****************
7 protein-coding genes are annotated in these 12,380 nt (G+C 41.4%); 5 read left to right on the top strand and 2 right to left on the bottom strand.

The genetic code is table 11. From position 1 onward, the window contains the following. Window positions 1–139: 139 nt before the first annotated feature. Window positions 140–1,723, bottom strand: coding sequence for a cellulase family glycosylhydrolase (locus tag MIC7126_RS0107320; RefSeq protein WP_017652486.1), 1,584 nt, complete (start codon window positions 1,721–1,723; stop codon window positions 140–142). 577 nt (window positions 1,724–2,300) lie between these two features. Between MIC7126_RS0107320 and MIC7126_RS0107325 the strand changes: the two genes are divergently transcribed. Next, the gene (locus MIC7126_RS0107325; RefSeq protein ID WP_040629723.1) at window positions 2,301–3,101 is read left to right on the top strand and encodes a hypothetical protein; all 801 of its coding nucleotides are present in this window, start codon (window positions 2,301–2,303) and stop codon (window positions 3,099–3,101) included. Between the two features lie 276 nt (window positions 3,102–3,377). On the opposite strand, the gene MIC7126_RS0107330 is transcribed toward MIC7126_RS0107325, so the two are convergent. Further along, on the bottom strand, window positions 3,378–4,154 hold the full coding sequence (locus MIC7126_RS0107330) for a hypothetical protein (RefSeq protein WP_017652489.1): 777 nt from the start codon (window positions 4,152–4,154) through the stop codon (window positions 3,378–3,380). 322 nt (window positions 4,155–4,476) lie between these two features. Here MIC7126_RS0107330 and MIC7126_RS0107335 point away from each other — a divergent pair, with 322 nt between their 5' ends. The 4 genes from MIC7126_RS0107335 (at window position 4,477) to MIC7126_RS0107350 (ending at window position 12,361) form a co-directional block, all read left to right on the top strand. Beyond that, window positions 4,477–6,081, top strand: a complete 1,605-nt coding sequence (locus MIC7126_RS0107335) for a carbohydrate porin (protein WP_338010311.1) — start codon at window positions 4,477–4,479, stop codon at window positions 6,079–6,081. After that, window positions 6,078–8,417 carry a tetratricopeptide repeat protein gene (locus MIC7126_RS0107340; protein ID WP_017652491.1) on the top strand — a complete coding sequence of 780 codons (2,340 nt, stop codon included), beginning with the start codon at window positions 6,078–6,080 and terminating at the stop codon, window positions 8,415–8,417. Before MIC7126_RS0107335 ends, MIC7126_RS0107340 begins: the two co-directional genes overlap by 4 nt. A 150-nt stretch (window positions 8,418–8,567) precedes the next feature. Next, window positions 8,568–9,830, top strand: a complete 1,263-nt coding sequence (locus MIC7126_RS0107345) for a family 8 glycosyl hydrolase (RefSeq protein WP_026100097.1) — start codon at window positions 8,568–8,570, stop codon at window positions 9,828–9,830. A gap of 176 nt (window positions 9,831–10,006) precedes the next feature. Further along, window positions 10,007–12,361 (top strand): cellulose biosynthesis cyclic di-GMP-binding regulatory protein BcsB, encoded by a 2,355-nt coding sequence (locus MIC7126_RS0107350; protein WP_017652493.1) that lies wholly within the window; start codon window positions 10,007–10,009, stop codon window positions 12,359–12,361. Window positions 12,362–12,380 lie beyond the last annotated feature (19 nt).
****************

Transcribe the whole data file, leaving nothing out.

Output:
7 protein-coding genes are annotated in these 12,380 nt (G+C 41.4%); 5 read left to right on the top strand and 2 right to left on the bottom strand.

The genetic code is table 11. From position 1 onward, the window contains the following. Window positions 1–139: 139 nt before the first annotated feature. Window positions 140–1,723, bottom strand: coding sequence for a cellulase family glycosylhydrolase (locus tag MIC7126_RS0107320; RefSeq protein WP_017652486.1), 1,584 nt, complete (start codon window positions 1,721–1,723; stop codon window positions 140–142). 577 nt (window positions 1,724–2,300) lie between these two features. Between MIC7126_RS0107320 and MIC7126_RS0107325 the strand changes: the two genes are divergently transcribed. Next, the gene (locus MIC7126_RS0107325; RefSeq protein ID WP_040629723.1) at window positions 2,301–3,101 is read left to right on the top strand and encodes a hypothetical protein; all 801 of its coding nucleotides are present in this window, start codon (window positions 2,301–2,303) and stop codon (window positions 3,099–3,101) included. Between the two features lie 276 nt (window positions 3,102–3,377). On the opposite strand, the gene MIC7126_RS0107330 is transcribed toward MIC7126_RS0107325, so the two are convergent. Further along, on the bottom strand, window positions 3,378–4,154 hold the full coding sequence (locus MIC7126_RS0107330) for a hypothetical protein (RefSeq protein WP_017652489.1): 777 nt from the start codon (window positions 4,152–4,154) through the stop codon (window positions 3,378–3,380). 322 nt (window positions 4,155–4,476) lie between these two features. Here MIC7126_RS0107330 and MIC7126_RS0107335 point away from each other — a divergent pair, with 322 nt between their 5' ends. The 4 genes from MIC7126_RS0107335 (at window position 4,477) to MIC7126_RS0107350 (ending at window position 12,361) form a co-directional block, all read left to right on the top strand. Beyond that, window positions 4,477–6,081, top strand: a complete 1,605-nt coding sequence (locus MIC7126_RS0107335) for a carbohydrate porin (protein WP_338010311.1) — start codon at window positions 4,477–4,479, stop codon at window positions 6,079–6,081. After that, window positions 6,078–8,417 carry a tetratricopeptide repeat protein gene (locus MIC7126_RS0107340; protein ID WP_017652491.1) on the top strand — a complete coding sequence of 780 codons (2,340 nt, stop codon included), beginning with the start codon at window positions 6,078–6,080 and terminating at the stop codon, window positions 8,415–8,417. Before MIC7126_RS0107335 ends, MIC7126_RS0107340 begins: the two co-directional genes overlap by 4 nt. A 150-nt stretch (window positions 8,418–8,567) precedes the next feature. Next, window positions 8,568–9,830, top strand: a complete 1,263-nt coding sequence (locus MIC7126_RS0107345) for a family 8 glycosyl hydrolase (RefSeq protein WP_026100097.1) — start codon at window positions 8,568–8,570, stop codon at window positions 9,828–9,830. A gap of 176 nt (window positions 9,831–10,006) precedes the next feature. Further along, window positions 10,007–12,361 (top strand): cellulose biosynthesis cyclic di-GMP-binding regulatory protein BcsB, encoded by a 2,355-nt coding sequence (locus MIC7126_RS0107350; protein WP_017652493.1) that lies wholly within the window; start codon window positions 10,007–10,009, stop codon window positions 12,359–12,361. Window positions 12,362–12,380 lie beyond the last annotated feature (19 nt).